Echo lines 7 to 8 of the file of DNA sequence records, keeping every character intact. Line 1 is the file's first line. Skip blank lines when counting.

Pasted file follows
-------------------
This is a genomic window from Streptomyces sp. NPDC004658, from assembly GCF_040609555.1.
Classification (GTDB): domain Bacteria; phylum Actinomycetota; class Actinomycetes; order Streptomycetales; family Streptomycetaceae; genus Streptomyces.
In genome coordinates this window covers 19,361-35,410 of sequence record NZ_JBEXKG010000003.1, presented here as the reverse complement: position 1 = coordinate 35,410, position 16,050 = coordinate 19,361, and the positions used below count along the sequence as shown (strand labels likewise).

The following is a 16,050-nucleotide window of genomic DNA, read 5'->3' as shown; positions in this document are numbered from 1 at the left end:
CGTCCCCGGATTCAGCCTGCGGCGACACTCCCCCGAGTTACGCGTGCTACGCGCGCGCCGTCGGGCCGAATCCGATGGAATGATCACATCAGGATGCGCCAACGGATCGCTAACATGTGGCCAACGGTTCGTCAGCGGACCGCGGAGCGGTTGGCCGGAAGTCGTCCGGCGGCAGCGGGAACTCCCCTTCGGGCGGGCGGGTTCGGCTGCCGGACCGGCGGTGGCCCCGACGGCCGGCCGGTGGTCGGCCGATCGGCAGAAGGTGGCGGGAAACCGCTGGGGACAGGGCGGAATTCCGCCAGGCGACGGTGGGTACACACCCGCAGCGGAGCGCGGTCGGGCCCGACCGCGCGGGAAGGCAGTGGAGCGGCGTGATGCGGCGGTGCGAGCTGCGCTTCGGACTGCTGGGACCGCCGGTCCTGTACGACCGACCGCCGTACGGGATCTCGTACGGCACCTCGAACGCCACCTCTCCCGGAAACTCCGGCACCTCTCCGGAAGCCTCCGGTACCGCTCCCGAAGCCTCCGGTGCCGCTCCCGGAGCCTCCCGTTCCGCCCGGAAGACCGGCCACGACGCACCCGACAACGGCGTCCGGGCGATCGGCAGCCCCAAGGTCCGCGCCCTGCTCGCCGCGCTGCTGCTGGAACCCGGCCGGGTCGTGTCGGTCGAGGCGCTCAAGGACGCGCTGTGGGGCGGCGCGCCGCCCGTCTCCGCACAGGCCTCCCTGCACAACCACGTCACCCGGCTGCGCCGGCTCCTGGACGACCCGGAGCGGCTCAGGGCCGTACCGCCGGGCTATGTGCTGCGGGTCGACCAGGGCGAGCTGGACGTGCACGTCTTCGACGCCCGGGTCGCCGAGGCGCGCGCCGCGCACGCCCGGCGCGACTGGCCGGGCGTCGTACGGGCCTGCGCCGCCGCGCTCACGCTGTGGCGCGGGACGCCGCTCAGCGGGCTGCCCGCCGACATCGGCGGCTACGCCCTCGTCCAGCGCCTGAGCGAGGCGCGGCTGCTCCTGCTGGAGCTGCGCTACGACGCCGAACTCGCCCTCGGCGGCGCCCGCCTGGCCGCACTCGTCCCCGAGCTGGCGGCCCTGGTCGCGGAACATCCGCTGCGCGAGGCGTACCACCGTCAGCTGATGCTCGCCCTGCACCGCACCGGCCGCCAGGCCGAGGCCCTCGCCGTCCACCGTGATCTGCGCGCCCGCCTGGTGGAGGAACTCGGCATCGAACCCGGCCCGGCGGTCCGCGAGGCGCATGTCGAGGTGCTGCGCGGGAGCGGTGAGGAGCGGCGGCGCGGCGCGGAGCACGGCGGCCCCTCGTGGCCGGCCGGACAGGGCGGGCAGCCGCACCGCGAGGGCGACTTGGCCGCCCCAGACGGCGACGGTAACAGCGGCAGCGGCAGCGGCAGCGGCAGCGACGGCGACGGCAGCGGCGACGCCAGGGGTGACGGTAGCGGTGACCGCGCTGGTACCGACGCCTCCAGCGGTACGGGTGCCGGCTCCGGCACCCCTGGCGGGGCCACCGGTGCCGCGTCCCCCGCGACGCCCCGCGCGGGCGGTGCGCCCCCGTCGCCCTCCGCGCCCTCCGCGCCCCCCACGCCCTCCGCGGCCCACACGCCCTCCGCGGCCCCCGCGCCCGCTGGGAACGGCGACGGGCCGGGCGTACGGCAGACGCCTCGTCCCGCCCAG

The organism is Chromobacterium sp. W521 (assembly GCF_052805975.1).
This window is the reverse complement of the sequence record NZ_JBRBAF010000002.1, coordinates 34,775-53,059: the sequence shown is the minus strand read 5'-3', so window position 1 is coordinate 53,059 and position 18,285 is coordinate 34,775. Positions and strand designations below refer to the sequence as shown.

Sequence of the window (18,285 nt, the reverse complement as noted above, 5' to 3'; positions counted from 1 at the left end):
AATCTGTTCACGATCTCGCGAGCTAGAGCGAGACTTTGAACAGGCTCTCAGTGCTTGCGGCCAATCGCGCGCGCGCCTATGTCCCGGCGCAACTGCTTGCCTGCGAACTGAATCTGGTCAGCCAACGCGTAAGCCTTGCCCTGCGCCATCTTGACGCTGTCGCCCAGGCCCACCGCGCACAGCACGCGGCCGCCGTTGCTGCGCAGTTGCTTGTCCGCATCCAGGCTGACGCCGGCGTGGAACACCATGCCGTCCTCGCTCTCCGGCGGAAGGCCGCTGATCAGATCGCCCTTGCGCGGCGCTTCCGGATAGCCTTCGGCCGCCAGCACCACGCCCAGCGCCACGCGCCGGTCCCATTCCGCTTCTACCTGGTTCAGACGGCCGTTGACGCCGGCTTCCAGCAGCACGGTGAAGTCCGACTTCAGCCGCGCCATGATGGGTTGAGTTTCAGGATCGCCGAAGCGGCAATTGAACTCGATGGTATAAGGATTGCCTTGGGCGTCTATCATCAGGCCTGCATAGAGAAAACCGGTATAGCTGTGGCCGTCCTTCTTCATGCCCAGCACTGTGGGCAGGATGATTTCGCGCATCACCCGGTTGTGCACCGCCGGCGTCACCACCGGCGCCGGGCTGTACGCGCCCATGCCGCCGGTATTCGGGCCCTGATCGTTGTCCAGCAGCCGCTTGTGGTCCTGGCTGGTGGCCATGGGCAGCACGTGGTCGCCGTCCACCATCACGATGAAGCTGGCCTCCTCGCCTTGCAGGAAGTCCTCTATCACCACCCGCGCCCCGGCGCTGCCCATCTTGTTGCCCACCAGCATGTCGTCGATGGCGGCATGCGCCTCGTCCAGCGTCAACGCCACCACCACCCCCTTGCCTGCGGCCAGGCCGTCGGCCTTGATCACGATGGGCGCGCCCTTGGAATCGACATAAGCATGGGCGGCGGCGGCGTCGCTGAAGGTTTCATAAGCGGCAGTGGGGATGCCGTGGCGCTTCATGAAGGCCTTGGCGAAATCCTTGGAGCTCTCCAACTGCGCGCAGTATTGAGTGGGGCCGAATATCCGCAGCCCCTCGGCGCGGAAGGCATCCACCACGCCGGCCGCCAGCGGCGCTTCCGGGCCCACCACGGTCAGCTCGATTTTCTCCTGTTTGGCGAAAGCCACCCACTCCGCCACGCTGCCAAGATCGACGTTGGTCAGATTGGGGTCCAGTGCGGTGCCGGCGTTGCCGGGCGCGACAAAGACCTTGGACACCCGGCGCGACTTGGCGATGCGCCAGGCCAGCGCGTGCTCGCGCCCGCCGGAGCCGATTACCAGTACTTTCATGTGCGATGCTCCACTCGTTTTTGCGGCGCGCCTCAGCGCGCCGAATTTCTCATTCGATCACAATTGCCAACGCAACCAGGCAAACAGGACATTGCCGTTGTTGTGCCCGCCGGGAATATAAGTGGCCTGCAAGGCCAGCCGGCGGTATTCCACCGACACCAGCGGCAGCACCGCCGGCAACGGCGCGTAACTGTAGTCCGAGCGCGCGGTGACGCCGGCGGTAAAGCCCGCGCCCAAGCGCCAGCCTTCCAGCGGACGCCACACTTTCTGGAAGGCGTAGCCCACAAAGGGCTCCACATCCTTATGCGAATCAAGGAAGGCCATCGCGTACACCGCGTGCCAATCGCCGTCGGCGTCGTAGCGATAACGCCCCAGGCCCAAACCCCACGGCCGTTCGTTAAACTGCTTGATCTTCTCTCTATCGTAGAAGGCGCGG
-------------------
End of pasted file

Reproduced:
This window is the reverse complement of the sequence record NZ_JBRBAF010000002.1, coordinates 34,775-53,059: the sequence shown is the minus strand read 5'-3', so window position 1 is coordinate 53,059 and position 18,285 is coordinate 34,775. Positions and strand designations below refer to the sequence as shown.

Sequence of the window (18,285 nt, the reverse complement as noted above, 5' to 3'; positions counted from 1 at the left end):